Feature

When is a crisis not a crisis?

The Russian government, like the Soviet government before it, has always reacted to bad news by first ignoring the events and then downplaying them, said Anna Smolchenko in<strong> </strong><em>The Moscow Times.</em></p

Anna SmolchenkoThe Moscow Times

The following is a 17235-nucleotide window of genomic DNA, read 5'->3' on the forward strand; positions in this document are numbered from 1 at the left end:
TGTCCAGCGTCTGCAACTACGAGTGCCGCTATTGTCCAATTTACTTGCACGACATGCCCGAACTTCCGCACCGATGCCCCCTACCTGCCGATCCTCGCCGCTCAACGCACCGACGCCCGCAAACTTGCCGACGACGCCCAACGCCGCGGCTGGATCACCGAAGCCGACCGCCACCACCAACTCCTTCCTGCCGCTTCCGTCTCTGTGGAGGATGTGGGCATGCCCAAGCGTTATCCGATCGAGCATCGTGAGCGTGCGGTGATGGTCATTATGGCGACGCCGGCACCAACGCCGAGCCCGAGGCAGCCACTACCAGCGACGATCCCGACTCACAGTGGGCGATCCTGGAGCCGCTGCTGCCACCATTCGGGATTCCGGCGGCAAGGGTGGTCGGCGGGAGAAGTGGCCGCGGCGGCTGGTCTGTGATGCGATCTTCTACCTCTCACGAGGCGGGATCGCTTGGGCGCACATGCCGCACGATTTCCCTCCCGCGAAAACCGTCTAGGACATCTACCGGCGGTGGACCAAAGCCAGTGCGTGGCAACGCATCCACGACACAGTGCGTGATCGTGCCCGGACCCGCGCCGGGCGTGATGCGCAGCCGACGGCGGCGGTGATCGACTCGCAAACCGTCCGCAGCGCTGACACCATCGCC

Russians are being told that the global financial crisis hasn’t touched them, said Anna Smolchenko. The day after “Black Monday,” when world stock markets plunged, the three main television stations failed to report on the “blood bath” in the two Russian stock markets, which each dropped nearly 20 percent. Instead, they all showed a Russian billionaire talking about how the global crisis “offered new opportunities for Russian companies abroad.” That’s not surprising. The Russian government, like the Soviet government before it, has always reacted to bad news by first ignoring the events and then downplaying them. The 1986 Chernobyl nuclear accident, the 2000 sinking of the Kursk submarine, and the 2004 siege of a school in Beslan were all reported well after the fact, once the government had agreed on its spin strategy. For the current calamity, the strategy is straightforward denial. The Kremlin has “instructed both state and privately owned” TV channels to avoid the terms “financial crisis” and “collapse” in their coverage of Russia’s stock markets. So far, the strategy is “paying off.” While the rest of the world worries, Russians are relaxed.

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